Since the days of Einstein, scientists
have been trying to directly observe both of these aspects of light
at the same time. Now, scientists
at EPFL have succeeded in capturing
the first-ever snapshot of this
However, there has never been an experiment able to capture both natures of light at the same time; the closest we have come is seeing either wave or particle, but always at different times.
Taking a radically different
experimental approach, EPFL scientists have now been able to take
the first ever snapshot of light behaving both as a wave and as a
particle. The breakthrough work is published in Nature
Albert Einstein explained this
"photoelectric" effect by proposing that light - thought to only be
a wave - is also a stream of particles. Even though a variety of
experiments have successfully observed both the particle- and
wave-like behaviors of light, they have never been able to observe
both at the same time.
The researchers have captured, for the
first time ever, a single snapshot of light behaving simultaneously
as both a wave and a stream of particles.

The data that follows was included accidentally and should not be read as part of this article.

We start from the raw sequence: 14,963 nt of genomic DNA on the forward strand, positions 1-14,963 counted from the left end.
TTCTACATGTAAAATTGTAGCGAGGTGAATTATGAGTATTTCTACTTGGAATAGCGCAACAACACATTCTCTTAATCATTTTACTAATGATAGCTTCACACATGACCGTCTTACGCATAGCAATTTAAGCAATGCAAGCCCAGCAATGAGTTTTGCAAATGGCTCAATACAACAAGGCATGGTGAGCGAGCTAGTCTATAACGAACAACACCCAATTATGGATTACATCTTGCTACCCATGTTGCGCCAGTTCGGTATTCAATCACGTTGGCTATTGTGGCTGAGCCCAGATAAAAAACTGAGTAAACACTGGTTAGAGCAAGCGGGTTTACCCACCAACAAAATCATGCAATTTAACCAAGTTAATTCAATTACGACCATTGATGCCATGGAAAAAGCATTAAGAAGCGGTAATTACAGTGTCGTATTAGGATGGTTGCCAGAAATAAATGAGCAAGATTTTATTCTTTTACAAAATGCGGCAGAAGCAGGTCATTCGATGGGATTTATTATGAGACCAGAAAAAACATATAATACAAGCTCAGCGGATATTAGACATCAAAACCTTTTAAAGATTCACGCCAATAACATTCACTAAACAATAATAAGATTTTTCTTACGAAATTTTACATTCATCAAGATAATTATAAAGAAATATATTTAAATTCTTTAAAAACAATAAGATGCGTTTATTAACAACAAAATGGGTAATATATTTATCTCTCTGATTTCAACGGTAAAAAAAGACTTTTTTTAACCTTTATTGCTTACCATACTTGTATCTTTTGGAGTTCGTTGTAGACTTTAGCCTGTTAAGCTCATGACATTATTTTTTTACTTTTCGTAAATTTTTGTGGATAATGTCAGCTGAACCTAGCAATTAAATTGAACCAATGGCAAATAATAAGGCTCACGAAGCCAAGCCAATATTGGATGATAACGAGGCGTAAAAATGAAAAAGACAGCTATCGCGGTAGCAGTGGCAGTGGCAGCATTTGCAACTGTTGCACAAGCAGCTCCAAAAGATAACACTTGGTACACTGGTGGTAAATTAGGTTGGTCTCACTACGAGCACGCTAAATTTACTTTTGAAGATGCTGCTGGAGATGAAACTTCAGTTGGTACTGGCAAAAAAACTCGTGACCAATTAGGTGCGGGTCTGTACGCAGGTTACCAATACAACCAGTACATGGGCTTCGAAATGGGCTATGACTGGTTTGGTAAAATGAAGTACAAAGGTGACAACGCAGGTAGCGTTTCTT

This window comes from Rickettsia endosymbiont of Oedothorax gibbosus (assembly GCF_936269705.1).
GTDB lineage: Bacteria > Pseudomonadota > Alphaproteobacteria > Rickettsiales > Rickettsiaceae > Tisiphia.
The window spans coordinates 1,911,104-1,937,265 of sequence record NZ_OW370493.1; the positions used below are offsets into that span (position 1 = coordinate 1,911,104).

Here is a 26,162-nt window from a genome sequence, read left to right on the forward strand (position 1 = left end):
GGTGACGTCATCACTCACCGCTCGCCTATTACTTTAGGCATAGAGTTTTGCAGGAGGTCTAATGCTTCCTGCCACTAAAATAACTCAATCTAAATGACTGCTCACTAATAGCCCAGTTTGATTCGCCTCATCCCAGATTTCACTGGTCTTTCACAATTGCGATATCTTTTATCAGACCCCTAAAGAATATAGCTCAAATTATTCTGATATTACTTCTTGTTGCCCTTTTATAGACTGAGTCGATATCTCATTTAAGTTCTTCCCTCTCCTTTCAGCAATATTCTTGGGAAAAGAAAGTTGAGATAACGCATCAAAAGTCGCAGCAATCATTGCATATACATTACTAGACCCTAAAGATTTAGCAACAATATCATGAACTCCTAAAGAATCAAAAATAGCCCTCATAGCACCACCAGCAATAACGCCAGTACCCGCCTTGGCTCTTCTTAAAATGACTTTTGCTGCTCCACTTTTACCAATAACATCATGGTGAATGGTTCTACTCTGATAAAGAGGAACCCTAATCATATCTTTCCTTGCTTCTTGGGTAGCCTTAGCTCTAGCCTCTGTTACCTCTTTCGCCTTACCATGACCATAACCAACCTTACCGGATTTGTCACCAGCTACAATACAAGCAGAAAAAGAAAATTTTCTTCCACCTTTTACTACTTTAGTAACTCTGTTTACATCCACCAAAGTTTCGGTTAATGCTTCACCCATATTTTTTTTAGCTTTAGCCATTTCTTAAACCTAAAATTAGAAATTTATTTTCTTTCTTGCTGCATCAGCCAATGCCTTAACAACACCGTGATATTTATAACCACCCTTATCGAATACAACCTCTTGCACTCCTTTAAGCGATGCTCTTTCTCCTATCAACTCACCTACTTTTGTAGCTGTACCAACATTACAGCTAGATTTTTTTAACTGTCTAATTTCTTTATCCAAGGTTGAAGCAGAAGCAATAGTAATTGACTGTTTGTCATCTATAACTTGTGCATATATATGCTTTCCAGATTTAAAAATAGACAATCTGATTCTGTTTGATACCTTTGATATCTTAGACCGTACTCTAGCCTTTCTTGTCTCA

This is where the experiment's trick comes in:
Using the ultrafast microscope to image
the position where this change in speed occurred, Carbone's team
could now visualize the standing wave, which acts as a fingerprint
of the wave-nature of light.
As the electrons pass close to the standing wave of light, they "hit" the light's particles, the photons. As mentioned above, this affects their speed, making them move faster or slower.
This change in speed appears as an exchange of energy "packets" (quanta) between electrons and photons.
The very occurrence of these energy packets shows that the light on the nanowire behaves as a particle.
In addition, the importance of this pioneering work can extend beyond fundamental science and to future technologies.
As Carbone explains: